An interim report on project implementation by the GEF highlighted the mismanagement, wasteful expenditure and squabbling that plagues it.
EVEN AS the threat to global biodiversity and the atmosphere increases, the Global Environment Facility (GEF) has frozen all on-going projects and postponed decisions pertaining to others till early November, when the Independent Evaluation Committee will submit its final report.
The freeze was prompted by an interim report, which suggests that mismanagement, wasteful expenditure, bad decisions and the use of unqualified people as consultants has marked the implementation of GEF's programmes.
The report also highlights the squabbling between the World Bank, the UN Development Programme and the UN Environment Programme -- the three constituents of GEF's implementing committee.
According to the report, though many Northern countries are vocal about environmental degradation and the need for corrective action, they do not fulfil their promises about funding. For the first phase, the GEF was expected to mobilise 1 billion SDR (special drawing rights), but was able to come up with only 600-700 million.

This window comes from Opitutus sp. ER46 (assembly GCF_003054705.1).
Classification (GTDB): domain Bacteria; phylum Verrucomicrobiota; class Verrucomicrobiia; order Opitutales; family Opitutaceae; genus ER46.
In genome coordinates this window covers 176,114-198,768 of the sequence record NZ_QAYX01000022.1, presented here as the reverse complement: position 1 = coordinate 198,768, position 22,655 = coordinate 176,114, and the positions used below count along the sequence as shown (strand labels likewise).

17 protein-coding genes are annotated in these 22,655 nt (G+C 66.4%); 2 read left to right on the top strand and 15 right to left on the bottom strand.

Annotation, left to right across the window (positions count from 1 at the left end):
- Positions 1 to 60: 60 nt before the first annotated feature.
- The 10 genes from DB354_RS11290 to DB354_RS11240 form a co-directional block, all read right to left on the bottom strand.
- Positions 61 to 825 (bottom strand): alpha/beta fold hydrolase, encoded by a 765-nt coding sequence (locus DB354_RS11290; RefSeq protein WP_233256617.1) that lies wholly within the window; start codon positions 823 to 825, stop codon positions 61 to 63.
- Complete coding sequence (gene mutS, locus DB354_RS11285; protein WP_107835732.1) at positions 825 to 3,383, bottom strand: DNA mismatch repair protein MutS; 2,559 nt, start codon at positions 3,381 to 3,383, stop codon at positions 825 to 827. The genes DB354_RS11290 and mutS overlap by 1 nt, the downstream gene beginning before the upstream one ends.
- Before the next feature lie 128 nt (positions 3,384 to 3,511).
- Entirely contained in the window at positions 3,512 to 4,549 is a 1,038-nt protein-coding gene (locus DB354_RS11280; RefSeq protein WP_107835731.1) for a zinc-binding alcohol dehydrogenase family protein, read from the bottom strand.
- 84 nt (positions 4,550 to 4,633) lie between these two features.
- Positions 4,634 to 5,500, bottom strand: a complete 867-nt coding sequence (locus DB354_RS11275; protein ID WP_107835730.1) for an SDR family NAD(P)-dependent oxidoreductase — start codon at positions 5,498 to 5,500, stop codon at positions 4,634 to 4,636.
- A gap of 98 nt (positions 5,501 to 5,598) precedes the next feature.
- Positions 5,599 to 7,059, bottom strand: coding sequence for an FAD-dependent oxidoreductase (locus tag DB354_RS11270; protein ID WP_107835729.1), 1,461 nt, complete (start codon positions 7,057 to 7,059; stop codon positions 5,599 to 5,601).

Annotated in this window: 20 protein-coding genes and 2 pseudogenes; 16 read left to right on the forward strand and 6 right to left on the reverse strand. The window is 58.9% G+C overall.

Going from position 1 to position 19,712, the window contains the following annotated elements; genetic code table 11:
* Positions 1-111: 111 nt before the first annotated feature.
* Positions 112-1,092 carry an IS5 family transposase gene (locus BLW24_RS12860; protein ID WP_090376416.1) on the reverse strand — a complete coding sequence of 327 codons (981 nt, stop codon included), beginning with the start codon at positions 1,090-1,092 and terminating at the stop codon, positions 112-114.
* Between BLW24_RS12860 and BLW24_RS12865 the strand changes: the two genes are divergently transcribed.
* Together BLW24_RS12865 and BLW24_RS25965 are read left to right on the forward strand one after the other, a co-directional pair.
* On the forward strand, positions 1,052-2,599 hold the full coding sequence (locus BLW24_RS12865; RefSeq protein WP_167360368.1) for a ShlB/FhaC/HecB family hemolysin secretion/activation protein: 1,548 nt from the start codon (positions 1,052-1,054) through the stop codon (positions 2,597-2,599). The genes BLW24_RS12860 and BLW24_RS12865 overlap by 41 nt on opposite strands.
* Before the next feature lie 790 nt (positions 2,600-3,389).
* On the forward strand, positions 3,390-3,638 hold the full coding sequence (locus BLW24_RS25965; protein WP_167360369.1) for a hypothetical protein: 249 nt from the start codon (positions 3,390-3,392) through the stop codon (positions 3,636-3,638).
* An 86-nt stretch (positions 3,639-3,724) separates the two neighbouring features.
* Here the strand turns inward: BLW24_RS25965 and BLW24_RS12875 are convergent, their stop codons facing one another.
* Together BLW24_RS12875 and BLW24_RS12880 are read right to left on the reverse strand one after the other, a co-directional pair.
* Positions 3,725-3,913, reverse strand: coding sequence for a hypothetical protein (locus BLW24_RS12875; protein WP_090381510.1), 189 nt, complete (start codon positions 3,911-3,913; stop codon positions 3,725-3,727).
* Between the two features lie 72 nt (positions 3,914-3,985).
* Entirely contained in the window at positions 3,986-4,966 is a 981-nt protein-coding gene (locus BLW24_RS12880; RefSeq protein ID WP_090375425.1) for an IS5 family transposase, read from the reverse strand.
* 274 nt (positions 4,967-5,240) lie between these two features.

The bigger problem, however, is that most of the projects are schemes of the World Bank, which considers GEF merely an additional source of funding and thus ignores its objectives.
The report says, "The absence of a national environment framework in many of the countries where GEF projects are situated, underlines the insufficient attention paid to the capabilities of the developing countries." The report also underlines the "shortage of experts with region- and country-specific knowledge".
It notes that the implementing committee has been the least satisfactory of the GEF organisational arrangements. "Although the decisions of the implementing committee on the inclusion of a particular project into the work programme, were supposed to be taken by consensus by the three agencies, strong objections from one or even two of them were overruled and ignored by the partners".